The International Monetary Fund yesterday evening approved another massive payment to Ukraine, Bloomberg News reports:
The International Monetary Fund approved a $17.5 billion loan program for Ukraine, including an immediate $5 billion disbursement, to help the former Soviet republic stave off default amid a conflict with pro-Russia rebels. […]The financing offers a lifeline to an economy that the government expects to shrink as much as 11.9 percent this year, as the conflict in the eastern part of the country hobbles its industrial capacity. The program, which replaces a two-year loan from last April, also marks a deepening of the IMF’s involvement in the worst standoff in Europe since the end of the Cold War.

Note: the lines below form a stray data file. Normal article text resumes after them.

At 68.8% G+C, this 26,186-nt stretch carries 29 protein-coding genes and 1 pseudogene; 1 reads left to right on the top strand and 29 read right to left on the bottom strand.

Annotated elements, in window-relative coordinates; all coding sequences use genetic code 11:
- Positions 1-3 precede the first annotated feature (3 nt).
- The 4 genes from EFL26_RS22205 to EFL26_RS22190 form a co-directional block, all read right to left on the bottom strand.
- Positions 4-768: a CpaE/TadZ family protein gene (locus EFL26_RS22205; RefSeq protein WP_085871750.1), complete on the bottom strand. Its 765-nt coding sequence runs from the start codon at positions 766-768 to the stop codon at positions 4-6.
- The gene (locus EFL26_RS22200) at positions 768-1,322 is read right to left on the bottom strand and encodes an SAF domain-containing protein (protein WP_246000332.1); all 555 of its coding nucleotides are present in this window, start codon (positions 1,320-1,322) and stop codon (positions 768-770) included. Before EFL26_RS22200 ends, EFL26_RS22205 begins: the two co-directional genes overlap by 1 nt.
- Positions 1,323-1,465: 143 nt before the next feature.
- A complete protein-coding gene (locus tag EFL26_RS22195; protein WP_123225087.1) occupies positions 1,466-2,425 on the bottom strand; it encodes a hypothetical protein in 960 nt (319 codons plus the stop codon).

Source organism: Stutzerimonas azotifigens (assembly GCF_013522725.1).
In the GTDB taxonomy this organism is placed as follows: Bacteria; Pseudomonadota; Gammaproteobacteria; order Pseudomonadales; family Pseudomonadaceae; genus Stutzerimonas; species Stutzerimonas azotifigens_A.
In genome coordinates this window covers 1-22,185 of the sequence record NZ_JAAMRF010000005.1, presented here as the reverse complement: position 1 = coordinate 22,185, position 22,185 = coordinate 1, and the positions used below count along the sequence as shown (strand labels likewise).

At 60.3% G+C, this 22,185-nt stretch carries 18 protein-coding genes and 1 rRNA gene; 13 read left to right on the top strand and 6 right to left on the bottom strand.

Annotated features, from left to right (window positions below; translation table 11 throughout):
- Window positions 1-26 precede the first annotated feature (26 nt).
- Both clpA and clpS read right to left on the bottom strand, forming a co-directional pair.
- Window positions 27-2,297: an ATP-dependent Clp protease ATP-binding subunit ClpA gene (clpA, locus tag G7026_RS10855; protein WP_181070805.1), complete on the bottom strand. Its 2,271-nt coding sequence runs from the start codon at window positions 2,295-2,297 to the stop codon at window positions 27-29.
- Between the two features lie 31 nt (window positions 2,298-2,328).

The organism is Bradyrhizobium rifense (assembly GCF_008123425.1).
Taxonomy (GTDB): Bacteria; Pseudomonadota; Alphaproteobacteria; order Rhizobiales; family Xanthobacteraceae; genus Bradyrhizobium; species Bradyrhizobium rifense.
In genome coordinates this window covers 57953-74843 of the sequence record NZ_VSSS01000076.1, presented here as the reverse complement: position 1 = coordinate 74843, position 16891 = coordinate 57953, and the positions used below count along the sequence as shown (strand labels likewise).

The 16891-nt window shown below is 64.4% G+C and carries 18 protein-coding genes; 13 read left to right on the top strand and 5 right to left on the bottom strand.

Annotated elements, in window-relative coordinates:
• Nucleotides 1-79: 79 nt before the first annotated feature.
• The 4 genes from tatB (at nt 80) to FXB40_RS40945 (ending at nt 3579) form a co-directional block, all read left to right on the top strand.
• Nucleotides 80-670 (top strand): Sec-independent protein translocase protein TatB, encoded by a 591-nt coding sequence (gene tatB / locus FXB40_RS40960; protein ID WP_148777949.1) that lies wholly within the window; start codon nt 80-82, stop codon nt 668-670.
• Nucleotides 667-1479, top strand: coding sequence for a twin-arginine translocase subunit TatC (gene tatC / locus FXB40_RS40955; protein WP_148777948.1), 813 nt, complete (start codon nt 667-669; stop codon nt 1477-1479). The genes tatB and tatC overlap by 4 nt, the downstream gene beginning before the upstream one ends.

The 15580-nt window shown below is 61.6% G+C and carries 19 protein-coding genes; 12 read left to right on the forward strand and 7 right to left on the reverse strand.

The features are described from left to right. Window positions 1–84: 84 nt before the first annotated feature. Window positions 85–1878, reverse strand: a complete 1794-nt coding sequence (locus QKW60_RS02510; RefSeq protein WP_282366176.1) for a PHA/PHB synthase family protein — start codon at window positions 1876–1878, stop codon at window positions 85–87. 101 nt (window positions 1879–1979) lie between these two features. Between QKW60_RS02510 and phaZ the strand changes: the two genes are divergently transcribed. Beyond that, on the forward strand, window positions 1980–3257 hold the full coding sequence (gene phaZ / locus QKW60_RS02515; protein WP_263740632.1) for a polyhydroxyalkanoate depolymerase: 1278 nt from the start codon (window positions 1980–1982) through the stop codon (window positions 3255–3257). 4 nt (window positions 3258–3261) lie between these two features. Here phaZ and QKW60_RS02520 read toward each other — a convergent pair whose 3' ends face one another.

$17.5 billion is a good amount of money, but alone it’s not enough to fill the yawing chasm that is Ukraine’s economy today—George Soros has estimated that something on the order of $50 billion would be required, and that was in January, before Ukraine’s more recent financial travails. Nice gestures, like Sweden’s extension of a $100 million loan and $26 million in annual aid, are rounding errors in this calculus.Ukraine is living paycheck to paycheck, settling its gas bill by the day and week, and is still engaged in a low-level shooting war that threatens to flare up again at any moment. This is still nothing but a stopgap measure—though one that hopefully buys Ukraine enough time to start getting its own affairs in order. The challenges facing the reformers in Kyiv are daunting to say the least, but if any time is wasted in confronting them, Ukraine may soon be well beyond repair.